Discussion in 'General Gun Discussions' started by Trey Veston, Apr 21, 2021.
The response, “The flag has to go somewhere.”
That is the day that I lost any remaining respect for this store and its policies. It was no longer about true safety but exercising control and bureaucracy.
I can live w the silly but anyone can learn or acknowledge fault, to refuse to do so in a safety situation is intolerable.
Mark, if you’d actually read my post, nowhere in there does it state that I was trying “to walk around in a retail store with a uncased gun in hand”. I had taken no more than 2 steps in, which is in a direct line to the counter the guy was hollering from, carrying the pistol in a way that anyone could see was safed (also in my post, he gave me “credit” for the way I carried it in); it was extended out so there was NO mistaking the condition it was in.
Also in my post, you might notice that the other 2 gun stores I carried it in to, in the same manner, simply asked, very non-chalantly, if they could just take a quick double-check...I guess there may be different “social norms” 6 or 8 blocks away.
The latter is almost exclusively a problem of big retail chains like Bass Pro and Walmart. I don't bother trying to buy guns from those places as I inevitably get worked up about one thing or another.
The former, though, I tend to put up with, as there usually is a reason. My biggest routine annoyance is the "one shot per second" (or three seconds, or even five in one place I know of) range rules - but then, I cannot count the number of times I have seen some nut emptying a gun as rapidly as possible while hitting nothing but the floor, walls, and target hangers.
With regard to bringing guns into the shop: if it is a cased gun that will need to be inspected by an employee - a consignment gun, a CCW renewal, etc. - I think it is conscientious to unlock the case, turn it to the employee, and invite him to take the gun out himself. This always is appreciated - you know that these guys have all had guns pointed at them by customers - and so far has not resulted in any problems.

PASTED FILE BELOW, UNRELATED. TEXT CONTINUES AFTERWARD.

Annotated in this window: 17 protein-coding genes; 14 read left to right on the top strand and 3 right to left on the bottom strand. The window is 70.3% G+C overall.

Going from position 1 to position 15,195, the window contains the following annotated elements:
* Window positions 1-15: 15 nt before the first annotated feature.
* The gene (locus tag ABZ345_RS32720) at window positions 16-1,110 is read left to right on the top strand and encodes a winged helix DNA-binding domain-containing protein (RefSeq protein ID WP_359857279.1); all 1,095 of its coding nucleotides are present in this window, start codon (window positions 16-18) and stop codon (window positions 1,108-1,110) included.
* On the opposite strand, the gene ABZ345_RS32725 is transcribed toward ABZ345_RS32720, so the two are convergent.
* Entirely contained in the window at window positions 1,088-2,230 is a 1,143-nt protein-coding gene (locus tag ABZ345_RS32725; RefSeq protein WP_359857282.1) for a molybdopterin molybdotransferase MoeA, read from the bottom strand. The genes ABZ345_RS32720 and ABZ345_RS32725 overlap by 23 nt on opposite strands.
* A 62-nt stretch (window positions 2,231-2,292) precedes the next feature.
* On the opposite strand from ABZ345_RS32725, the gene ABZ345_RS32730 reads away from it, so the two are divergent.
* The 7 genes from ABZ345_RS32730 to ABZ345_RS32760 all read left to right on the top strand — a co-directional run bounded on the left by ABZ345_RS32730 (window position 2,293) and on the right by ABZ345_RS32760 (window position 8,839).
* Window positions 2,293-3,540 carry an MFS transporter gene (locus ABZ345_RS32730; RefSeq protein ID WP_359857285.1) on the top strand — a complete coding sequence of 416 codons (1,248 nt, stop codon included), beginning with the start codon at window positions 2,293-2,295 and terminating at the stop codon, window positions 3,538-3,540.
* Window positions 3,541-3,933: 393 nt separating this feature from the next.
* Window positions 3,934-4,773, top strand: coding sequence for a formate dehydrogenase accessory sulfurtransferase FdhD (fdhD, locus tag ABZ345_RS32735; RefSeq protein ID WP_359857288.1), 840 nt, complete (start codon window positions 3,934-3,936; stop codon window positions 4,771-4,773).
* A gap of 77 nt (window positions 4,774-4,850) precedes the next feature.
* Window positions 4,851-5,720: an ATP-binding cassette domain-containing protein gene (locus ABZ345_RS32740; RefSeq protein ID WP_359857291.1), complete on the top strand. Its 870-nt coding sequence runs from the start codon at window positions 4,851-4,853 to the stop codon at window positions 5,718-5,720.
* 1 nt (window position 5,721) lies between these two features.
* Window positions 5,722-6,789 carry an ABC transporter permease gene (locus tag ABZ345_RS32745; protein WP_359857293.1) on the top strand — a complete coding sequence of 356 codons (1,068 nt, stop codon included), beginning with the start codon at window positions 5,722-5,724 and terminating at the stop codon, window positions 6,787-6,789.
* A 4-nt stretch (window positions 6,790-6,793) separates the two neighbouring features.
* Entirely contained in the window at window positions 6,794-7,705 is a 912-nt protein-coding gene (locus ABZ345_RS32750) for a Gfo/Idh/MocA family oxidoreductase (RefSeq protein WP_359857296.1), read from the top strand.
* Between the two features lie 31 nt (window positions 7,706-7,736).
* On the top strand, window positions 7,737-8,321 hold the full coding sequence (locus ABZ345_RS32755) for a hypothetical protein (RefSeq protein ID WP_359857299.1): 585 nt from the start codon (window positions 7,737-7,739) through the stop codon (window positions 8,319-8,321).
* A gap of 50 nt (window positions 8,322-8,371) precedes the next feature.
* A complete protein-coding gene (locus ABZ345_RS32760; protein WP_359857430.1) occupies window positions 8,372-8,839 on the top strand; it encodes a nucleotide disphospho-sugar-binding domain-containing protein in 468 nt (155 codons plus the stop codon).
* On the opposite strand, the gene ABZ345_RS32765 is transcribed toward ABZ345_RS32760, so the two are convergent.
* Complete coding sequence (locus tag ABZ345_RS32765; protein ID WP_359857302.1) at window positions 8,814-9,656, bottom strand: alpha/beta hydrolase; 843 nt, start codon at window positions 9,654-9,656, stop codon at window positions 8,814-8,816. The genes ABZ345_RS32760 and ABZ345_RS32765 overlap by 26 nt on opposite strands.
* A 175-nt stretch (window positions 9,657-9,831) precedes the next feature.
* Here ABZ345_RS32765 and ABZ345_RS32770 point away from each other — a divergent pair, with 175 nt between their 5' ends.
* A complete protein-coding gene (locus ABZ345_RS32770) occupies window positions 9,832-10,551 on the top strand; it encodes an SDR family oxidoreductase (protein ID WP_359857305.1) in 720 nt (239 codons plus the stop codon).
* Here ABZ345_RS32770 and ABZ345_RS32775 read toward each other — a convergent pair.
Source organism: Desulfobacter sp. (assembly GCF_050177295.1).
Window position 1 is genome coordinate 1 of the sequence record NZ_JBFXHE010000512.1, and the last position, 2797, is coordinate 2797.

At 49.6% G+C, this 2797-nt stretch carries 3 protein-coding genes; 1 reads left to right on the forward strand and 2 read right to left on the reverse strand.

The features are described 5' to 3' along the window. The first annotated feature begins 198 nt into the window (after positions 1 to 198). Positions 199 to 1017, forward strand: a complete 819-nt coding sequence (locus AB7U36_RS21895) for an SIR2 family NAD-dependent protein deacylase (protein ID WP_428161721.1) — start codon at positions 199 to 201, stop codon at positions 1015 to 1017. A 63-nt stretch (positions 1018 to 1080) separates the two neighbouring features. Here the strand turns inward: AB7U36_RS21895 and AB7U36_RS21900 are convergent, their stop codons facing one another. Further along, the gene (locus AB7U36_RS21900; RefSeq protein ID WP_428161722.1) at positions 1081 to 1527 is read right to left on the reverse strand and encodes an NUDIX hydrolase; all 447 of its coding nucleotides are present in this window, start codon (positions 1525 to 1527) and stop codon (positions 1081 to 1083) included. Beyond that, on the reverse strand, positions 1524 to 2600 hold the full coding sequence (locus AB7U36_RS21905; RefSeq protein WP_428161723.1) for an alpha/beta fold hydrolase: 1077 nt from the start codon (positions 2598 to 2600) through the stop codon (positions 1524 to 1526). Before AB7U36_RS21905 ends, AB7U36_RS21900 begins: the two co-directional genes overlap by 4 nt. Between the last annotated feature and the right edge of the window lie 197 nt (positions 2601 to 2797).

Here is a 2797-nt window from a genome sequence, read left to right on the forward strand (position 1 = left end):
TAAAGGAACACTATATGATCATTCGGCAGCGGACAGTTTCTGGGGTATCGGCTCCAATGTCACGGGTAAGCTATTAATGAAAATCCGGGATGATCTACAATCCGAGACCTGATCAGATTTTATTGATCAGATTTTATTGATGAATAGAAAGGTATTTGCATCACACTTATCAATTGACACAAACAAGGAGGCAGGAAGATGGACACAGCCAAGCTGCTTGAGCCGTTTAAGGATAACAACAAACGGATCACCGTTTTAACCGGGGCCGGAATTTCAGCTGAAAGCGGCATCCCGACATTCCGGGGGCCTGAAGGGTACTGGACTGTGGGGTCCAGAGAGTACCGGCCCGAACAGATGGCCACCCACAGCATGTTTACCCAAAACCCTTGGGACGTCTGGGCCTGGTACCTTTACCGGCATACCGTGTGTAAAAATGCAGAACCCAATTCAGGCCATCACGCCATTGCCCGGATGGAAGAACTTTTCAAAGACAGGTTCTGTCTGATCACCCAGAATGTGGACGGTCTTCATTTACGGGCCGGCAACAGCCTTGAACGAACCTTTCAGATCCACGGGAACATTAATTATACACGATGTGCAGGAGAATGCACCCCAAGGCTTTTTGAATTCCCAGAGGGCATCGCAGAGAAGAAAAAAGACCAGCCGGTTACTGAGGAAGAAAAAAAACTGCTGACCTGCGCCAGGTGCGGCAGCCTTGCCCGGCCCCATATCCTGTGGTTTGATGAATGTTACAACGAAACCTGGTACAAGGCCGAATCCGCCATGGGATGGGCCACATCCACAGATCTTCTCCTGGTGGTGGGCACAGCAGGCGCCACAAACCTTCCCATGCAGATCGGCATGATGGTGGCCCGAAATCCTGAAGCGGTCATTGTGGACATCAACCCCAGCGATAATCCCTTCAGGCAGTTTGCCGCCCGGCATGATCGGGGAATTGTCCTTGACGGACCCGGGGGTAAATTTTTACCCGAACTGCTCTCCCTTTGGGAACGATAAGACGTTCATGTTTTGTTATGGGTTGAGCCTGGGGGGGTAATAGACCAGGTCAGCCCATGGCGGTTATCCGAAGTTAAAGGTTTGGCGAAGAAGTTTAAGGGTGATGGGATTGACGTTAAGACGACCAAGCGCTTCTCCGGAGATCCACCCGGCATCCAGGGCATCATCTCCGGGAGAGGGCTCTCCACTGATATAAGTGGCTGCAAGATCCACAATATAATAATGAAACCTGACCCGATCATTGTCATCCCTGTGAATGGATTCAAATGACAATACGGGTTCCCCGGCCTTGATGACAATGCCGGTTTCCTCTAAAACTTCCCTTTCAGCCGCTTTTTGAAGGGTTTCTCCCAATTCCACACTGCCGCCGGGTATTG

I've always taken 'em in cased. And I let the first counter person I see let 'em know what I've got, why it's there and that they're free to uncase it and check it should they wish.
Personally, I've never walked in the door of a place with bare blued or stainless steel in hand.
I figure their house, their rules and/or preferences when it comes to a firearm outside its case or leather.
I'm a kitchen table dealer, so I don't get the volume of customers that a retail brick & mortar store does.......but I've had my fair share of customers bringing me a loaded gun to ship. That fair share is one. Customer was as surprised as I was when I racked the slide and a round flew out. "But I racked it!"......yeah, then you dropped the loaded magazine. Drop mag first, then rack until empty.
The only other live round in a firearm was a Bersa that was returned from their "factory service center" here in Texas. The gunsmith that fixed it shipped it back cocked, safety off and a round in the chamber.
All it takes is one "but its not loaded" gun to ruin my day, my business and result in serious injury or worse. So I have silly rules for myself to visually clear EVERY firearm I unbox when logging into my records. Doesn't matter if it a factory new gun or used.
You would be surprised how many customers want to show me their carry gun......because they think I haven't seen a Glock 19 or a Sig 365. Or the customer that pulled his homemade snap caps out of his pocket to see if they would fit in his new revolver. No, you are gonna do that at home, not here. And I know they aren't live. But loading a gun with anything at the dealers counter or table is beyond stupid.
The "Walk of Shame" that causes so much angst may seem silly to many, but it's the result of unsafe if not criminal acts. For a big box chain I'm sure those number in the hundreds a year. For the same reasons, every gun that leaves my dining room is in a box or case. Its not required by any law, but I'm aware that not every one of my neighbors is as comfortable looking at at rifle/shotgun/pistol as I am.
Mark, and if I’d had a case, don’tcha think I’da used it?? Again, the other 2 stores simply asked me if they could double-check, the SLIDE LOCKED, NO MAG, HANGING...UPSIDE DOWN , FROM MY LITTLE FINGER, BY THE TRIGGER GUARD, pistol...
Oh btw, “their rules and/or preferences” is something I completely agree with. However, there is nothing outside the shop (at least at that time) that required everything be cased and/or holstered.
I’m finished here.
Last time I bought a gun at RK, they had me pay and sent me on my way. No escort to the door "due to the pandemic"
How do they enforce this if you're paying with cash? Do they demand the money before you can leave?